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I'm just wondering, if Mozilla keeps talking so much about taking your privacy seriously, that you need to stay secure and private on the internet, then why do they have settings that they could use to track you enabled by default? Don't make no sense.

Also if people bash Brave so much, then why is it the browser that doesn't? I have to admit I didn't do thorough research here, but it does indeed appear that way. Am confused.

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@talon I use (and love) Brave. It's basically the Google Chrome for mentally-functioning people. I guess people hate Brave because of their BAT token.

Justified? No. But it's always cool to hate on things just for the sake of it.

@0x07 i think People also hate on it because of Brendan and awful things he did. But as it stands I also still use that browser because it works, it actually keeps quiet about what I do, and it doesn’t yell at me for not using the attention tokens so that’s ok with me.

@0x07 @talon mmm, if you are going to choose a chromium based option and can't access to ungoogled-chromium (or you are annoyed to being to update it manually) and you want mostly all features than just the minimum provided by other like falkon or similar, brave should be considered the best option. last year i recommended it to some people.

@ELR @0x07 fair enough. The main point wasn’t about brave though. I can see why people are polarized. But how come people love Mozilla and chant their privacy songs when their default isn’t even private?

@talon @0x07 idk, last year I recommended to use the tweaks recommended in privacytools.io

@ELR @0x07 what a mess. But this clearly still shows my main point. In order to be private and secure with Firefox you still need user mods, according to them.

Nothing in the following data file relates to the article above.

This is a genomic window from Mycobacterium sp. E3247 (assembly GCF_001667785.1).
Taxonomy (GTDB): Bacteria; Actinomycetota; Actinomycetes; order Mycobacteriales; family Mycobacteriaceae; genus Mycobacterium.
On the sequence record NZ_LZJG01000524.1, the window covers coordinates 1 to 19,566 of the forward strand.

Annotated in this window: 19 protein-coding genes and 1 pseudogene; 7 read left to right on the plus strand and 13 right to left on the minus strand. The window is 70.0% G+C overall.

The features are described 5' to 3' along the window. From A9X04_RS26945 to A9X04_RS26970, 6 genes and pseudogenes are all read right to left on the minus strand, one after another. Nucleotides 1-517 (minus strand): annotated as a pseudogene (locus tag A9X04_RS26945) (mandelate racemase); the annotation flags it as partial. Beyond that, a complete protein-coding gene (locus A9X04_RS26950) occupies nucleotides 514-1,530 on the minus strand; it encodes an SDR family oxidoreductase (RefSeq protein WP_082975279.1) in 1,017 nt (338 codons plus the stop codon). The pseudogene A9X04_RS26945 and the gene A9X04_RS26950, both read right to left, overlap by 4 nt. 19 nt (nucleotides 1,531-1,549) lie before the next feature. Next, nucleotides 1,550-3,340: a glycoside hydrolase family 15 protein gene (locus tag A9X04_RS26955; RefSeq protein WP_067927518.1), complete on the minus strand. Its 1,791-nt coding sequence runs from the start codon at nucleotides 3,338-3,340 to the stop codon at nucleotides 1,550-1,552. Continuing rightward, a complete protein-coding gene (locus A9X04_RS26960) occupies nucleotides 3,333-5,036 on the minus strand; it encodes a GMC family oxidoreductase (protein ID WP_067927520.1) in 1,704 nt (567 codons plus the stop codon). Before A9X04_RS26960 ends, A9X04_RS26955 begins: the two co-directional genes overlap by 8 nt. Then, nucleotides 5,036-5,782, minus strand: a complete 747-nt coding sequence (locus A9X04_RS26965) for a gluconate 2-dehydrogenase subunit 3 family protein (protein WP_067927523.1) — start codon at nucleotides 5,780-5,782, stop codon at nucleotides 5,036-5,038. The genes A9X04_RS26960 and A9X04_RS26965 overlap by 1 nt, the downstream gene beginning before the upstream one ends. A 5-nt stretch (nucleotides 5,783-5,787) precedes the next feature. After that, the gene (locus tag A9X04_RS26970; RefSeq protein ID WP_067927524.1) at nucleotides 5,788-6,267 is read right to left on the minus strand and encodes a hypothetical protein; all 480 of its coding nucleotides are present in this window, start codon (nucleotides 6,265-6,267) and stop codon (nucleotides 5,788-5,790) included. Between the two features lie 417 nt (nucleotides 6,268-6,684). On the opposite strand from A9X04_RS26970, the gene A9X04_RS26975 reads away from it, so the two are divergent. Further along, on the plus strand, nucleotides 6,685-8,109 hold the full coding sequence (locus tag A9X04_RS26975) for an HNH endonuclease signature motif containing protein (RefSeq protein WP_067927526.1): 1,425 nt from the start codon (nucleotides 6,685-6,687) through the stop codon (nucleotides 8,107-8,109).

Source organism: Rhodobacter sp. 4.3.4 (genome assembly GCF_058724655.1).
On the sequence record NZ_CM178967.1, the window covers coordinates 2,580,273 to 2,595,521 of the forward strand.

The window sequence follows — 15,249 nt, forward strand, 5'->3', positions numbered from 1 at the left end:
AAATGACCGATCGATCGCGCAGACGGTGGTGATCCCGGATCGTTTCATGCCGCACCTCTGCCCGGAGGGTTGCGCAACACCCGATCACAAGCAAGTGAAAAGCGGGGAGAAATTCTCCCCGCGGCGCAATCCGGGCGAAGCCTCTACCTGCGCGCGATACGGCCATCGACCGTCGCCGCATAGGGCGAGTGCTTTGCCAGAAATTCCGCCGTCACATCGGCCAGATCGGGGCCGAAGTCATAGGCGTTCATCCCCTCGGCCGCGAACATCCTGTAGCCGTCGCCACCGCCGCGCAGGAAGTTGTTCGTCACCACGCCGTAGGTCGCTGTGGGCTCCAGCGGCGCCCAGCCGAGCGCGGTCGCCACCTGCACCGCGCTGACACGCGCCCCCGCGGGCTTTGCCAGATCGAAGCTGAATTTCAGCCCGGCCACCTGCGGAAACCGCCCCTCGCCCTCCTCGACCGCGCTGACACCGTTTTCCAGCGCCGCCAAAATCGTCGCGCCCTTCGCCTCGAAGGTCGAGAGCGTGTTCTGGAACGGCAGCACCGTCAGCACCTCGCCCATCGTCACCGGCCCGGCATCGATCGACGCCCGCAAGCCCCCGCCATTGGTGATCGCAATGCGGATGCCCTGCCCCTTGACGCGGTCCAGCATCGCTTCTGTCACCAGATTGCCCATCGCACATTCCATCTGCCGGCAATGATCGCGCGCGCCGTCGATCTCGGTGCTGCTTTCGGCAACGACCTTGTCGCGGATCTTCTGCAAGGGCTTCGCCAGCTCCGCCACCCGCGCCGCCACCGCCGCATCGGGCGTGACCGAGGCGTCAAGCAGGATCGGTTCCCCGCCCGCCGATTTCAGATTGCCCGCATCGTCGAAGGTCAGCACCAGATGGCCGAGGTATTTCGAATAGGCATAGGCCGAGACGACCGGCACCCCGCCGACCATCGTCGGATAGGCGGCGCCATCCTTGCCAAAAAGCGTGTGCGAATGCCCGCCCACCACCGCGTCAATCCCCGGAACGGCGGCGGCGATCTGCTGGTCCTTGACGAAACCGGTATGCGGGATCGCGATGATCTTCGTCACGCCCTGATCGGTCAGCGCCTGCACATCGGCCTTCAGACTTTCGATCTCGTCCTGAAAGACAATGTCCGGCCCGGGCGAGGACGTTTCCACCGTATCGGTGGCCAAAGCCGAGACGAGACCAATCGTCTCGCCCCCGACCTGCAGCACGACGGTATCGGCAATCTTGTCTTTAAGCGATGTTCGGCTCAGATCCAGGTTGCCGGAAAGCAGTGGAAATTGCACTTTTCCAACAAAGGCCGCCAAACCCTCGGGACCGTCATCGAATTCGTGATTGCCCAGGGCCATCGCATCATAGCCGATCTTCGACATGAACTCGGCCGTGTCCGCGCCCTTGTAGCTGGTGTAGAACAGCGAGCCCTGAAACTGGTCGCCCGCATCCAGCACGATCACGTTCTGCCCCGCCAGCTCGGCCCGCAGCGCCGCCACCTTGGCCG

@ELR @talon Brave is an excellent choice, much better than ungoogled chromium. Brave and Vivaldi want to open an alternative to the Google Chrome after Google started pulling adblockers from it.

And BAT is a great idea too.

@0x07 i guess people also hate on it for using chromium, but if everyone did the “rignt” thing and used FireFox then we would have the same problem except with Mozilla having the monopoly instead of Google.

@talon Brave is doing sketchy stuff with ads. An ad blocker works much better.

@talon They're also sending all your DNS to cloudflare if you're in the US by default so...

@pitermach @talon to be fair there's a legal agreement saying cloudflare can't do anything dodgy with it

@jookia @pitermach But when have legal agreements ever stopped anyone... :(

@jookia @pitermach especially when the legal people start knocking and requesting all the data. Gag order, all your logs are with them now, and I don't think it's end-to-end encrypted? That would mean that we're right back at square one, or am I wrong?

@talon @jookia @pitermach This was actually the reason why I am not on good terms with Mozilla. They advocate for something which is not entirely in line with how their browser works. I don't trust "legally binding" anything, as it's just an after-effect, a negative consequence should something happen. Preventing something from happening is always a better option, even if it can't be achieved at all times.

@talon @pitermach That's a waaay different threat model and one that neither using your ISP's DNS or CloudFlare's DNS will fix.

@jookia @talon @pitermach Of course. What I mean is, there are ways of fixing it, via running your own DNS server for example. But for people to be even aware of these things, transparency is key. I don't think Mozilla is inherently bad, especially when privacy means so little to bigger companies, but it's not perfect. I don't know if it's just me, but it used to be way better about this issue a few years ago.

@talon Telemetry and stuff? I'm pretty sure that's used for improving Firefox

@jookia Browsing history, push notifications, all of those assign you a unique ID that can be used to track you unless you explicitly disable it afaik.

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